My friend Steve Nicholson and I have had a good natured debate this summer as to whether this is a white ash or a black ash.
Steve believes it's a black ash because it grows right at the lake shore with its roots submerged at high water. His argument is bolstered by the notation in my tree identification book that the black ash, but not the white ash, is native to this part of Ontario.
I believe this could be a white ash. The bark pattern certainly supports my thinking, and I don't find any characteristics that fully refute that possibility.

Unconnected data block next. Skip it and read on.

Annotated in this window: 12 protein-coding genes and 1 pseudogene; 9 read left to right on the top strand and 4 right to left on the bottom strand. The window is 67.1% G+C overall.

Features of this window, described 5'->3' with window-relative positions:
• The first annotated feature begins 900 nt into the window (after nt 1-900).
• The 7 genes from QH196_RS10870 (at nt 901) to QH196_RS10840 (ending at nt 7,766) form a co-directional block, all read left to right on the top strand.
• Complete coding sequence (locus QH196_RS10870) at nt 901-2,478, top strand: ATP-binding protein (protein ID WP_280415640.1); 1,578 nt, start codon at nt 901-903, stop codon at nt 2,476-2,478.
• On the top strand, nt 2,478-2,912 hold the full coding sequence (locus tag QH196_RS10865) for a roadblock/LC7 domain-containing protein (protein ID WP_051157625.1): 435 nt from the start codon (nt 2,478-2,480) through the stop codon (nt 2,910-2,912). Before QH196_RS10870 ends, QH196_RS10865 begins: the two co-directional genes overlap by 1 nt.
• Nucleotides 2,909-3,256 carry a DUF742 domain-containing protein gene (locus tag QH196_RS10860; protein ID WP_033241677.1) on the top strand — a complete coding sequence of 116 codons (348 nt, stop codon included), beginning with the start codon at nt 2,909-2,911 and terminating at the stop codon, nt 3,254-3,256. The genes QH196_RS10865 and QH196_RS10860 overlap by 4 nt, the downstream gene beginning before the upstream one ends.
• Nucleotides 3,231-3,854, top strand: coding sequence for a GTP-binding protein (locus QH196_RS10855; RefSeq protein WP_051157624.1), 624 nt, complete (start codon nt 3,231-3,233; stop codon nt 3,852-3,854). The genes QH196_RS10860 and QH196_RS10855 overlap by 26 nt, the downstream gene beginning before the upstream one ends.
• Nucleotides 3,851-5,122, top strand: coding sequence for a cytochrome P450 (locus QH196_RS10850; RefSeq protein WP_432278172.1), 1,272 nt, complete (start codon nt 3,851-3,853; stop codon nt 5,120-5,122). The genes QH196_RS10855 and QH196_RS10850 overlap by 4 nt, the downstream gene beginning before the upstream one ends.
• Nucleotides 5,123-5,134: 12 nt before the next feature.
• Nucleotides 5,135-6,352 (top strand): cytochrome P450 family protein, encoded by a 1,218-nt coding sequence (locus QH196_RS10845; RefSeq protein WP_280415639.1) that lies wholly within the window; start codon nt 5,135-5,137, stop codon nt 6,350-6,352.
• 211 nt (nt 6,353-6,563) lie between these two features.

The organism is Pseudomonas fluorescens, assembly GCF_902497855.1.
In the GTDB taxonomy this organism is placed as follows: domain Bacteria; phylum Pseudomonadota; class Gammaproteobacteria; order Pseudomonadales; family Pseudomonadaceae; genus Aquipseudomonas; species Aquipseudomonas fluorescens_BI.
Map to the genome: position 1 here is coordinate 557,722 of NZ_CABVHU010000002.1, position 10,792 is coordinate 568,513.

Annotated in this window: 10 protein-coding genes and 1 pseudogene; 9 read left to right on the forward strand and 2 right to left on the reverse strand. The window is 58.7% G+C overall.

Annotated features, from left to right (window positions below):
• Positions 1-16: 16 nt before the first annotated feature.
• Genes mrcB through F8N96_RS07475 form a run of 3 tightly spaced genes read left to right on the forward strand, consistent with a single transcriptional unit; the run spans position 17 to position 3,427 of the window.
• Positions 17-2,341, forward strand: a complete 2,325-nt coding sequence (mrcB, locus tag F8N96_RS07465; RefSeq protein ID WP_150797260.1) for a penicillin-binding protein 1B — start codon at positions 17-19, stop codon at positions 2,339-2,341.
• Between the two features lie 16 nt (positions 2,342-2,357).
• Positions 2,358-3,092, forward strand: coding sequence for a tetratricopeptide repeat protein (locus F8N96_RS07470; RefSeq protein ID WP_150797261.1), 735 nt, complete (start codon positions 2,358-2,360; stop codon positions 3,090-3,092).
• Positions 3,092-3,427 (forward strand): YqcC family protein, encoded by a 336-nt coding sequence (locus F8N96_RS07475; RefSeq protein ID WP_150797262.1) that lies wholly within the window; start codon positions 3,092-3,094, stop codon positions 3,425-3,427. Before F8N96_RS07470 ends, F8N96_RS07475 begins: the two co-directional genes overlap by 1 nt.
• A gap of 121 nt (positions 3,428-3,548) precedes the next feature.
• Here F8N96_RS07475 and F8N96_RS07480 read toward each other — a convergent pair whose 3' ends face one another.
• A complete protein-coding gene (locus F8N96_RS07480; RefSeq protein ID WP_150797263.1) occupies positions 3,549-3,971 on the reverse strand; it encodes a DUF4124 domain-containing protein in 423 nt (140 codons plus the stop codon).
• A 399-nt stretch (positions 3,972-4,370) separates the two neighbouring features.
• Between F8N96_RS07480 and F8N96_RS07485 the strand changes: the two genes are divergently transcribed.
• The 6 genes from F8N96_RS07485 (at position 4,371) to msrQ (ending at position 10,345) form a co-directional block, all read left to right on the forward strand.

Many years ago a friend told me a sure fire way to determine which was which. It had to do with the way buds sprouted on the limbs.
" White is tight. Black is slack."
It made sense at the time. Darned if I know now. It's a ravishingly brilliant and beautiful tree, but I don't know whether it's black or white.